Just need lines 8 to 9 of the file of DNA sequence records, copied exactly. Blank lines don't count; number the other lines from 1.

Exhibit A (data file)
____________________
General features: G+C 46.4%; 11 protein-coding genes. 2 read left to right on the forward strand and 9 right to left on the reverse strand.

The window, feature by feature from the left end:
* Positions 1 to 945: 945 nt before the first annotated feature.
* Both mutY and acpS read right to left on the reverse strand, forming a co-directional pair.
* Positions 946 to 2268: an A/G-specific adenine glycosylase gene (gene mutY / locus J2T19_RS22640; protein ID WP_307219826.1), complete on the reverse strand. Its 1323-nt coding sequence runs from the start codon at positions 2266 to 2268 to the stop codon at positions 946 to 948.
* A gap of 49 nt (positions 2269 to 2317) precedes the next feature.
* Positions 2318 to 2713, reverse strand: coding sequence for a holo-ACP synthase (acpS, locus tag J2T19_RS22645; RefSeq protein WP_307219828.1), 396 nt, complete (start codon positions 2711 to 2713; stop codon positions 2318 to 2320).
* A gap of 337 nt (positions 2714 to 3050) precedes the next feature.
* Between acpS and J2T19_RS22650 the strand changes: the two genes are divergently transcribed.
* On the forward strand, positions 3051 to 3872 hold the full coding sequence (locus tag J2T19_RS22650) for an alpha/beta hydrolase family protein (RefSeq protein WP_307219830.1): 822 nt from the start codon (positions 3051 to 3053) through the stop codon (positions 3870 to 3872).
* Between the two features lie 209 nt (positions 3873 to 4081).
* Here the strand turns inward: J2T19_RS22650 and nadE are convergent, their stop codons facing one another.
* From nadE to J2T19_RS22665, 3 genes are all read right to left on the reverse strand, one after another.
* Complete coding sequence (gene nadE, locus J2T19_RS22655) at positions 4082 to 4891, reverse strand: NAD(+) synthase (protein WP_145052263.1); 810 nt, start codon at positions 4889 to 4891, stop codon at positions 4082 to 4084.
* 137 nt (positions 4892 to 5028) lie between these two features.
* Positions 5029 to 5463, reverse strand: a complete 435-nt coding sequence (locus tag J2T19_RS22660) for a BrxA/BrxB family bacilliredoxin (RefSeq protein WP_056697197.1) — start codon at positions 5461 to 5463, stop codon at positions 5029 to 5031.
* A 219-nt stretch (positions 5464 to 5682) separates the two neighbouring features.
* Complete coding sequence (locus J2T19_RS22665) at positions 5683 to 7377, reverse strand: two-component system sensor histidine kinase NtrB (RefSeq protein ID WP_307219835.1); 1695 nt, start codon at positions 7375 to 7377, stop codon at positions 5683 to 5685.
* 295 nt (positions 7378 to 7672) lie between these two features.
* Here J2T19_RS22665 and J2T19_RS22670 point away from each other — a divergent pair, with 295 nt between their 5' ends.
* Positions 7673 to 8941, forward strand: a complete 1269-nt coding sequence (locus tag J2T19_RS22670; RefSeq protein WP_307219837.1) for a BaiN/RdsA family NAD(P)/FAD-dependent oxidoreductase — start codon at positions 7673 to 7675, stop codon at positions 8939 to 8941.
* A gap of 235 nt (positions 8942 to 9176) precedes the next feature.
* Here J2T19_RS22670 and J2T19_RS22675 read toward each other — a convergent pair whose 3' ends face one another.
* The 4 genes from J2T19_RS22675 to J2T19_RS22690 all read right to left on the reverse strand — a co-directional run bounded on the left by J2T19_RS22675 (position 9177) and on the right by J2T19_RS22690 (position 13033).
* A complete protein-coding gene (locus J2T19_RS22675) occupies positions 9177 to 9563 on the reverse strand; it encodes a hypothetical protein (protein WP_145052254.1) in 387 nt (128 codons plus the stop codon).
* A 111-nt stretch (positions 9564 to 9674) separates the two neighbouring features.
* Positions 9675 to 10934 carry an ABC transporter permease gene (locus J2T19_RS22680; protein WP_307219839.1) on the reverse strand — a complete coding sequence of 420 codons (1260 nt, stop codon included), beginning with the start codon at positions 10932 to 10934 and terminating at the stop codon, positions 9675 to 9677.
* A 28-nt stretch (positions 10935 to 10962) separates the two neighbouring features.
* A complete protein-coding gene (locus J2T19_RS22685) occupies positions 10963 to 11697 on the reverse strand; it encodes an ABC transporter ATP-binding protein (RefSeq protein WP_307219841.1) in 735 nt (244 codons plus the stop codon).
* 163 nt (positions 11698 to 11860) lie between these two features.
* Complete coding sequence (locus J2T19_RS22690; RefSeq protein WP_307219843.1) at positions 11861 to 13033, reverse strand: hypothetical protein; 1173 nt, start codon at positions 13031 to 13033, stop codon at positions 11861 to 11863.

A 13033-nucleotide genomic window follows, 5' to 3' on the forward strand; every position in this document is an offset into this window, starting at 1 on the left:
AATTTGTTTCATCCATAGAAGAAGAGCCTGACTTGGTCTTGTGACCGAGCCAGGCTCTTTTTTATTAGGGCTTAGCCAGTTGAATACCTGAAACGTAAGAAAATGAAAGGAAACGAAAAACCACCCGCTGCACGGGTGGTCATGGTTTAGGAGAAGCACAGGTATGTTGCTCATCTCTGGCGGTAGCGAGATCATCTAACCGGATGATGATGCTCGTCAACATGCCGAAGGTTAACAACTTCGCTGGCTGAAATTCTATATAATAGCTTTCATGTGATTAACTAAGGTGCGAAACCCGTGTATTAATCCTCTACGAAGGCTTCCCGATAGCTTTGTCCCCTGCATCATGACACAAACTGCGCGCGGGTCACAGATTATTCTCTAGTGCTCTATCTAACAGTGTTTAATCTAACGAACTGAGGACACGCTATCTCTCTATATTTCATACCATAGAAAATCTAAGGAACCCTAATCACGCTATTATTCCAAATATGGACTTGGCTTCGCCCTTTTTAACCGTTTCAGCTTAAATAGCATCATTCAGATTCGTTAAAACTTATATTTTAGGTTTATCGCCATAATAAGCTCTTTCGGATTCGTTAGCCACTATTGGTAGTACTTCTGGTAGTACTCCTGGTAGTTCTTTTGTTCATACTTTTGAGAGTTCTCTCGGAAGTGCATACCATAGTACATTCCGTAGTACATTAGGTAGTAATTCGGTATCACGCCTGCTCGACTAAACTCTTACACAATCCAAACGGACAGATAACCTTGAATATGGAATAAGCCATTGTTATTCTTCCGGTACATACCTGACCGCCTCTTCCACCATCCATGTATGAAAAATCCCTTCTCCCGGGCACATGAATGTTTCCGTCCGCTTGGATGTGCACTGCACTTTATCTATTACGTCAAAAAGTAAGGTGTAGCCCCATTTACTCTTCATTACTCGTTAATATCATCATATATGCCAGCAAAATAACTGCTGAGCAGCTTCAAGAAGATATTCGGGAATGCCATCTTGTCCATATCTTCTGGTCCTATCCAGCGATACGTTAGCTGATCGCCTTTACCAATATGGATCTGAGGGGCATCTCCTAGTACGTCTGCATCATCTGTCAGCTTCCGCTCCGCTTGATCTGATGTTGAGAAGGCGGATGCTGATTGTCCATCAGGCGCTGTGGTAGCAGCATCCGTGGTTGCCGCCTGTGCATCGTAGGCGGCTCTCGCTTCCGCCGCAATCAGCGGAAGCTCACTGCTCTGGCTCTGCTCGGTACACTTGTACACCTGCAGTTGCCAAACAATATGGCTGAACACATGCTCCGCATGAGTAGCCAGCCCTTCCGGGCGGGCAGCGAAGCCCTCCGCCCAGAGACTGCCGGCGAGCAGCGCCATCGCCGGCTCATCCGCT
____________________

* A gap of 337 nt (positions 2714 to 3050) precedes the next feature.
* Between acpS and J2T19_RS22650 the strand changes: the two genes are divergently transcribed.